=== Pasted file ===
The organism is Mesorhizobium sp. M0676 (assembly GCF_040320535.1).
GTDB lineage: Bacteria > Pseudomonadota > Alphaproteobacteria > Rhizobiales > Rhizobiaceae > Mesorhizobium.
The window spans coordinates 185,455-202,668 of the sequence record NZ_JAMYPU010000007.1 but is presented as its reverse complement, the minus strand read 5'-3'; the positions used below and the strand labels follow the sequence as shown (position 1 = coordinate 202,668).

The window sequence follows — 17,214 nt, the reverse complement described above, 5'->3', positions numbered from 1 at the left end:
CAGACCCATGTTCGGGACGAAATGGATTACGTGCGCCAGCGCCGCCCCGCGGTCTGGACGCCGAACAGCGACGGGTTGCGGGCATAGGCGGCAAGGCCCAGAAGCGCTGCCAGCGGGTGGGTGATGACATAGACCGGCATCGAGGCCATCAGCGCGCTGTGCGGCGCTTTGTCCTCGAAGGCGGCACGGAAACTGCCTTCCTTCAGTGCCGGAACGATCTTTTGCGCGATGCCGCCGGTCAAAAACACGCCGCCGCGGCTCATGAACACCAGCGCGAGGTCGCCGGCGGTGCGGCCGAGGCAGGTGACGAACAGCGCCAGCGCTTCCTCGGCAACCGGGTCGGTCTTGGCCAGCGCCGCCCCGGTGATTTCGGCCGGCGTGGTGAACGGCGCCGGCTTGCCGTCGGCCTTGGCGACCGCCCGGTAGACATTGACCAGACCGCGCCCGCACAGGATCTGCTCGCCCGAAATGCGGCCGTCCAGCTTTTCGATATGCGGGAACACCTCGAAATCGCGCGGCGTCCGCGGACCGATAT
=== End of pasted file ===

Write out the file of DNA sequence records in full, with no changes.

The organism is Mesorhizobium sp. M0676 (assembly GCF_040320535.1).
GTDB lineage: Bacteria > Pseudomonadota > Alphaproteobacteria > Rhizobiales > Rhizobiaceae > Mesorhizobium.
The window spans coordinates 185,455-202,668 of the sequence record NZ_JAMYPU010000007.1 but is presented as its reverse complement, the minus strand read 5'-3'; the positions used below and the strand labels follow the sequence as shown (position 1 = coordinate 202,668).

The window sequence follows — 17,214 nt, the reverse complement described above, 5'->3', positions numbered from 1 at the left end:
CAGACCCATGTTCGGGACGAAATGGATTACGTGCGCCAGCGCCGCCCCGCGGTCTGGACGCCGAACAGCGACGGGTTGCGGGCATAGGCGGCAAGGCCCAGAAGCGCTGCCAGCGGGTGGGTGATGACATAGACCGGCATCGAGGCCATCAGCGCGCTGTGCGGCGCTTTGTCCTCGAAGGCGGCACGGAAACTGCCTTCCTTCAGTGCCGGAACGATCTTTTGCGCGATGCCGCCGGTCAAAAACACGCCGCCGCGGCTCATGAACACCAGCGCGAGGTCGCCGGCGGTGCGGCCGAGGCAGGTGACGAACAGCGCCAGCGCTTCCTCGGCAACCGGGTCGGTCTTGGCCAGCGCCGCCCCGGTGATTTCGGCCGGCGTGGTGAACGGCGCCGGCTTGCCGTCGGCCTTGGCGACCGCCCGGTAGACATTGACCAGACCGCGCCCGCACAGGATCTGCTCGCCCGAAATGCGGCCGTCCAGCTTTTCGATATGCGGGAACACCTCGAAATCGCGCGGCGTCCGCGGACCGATAT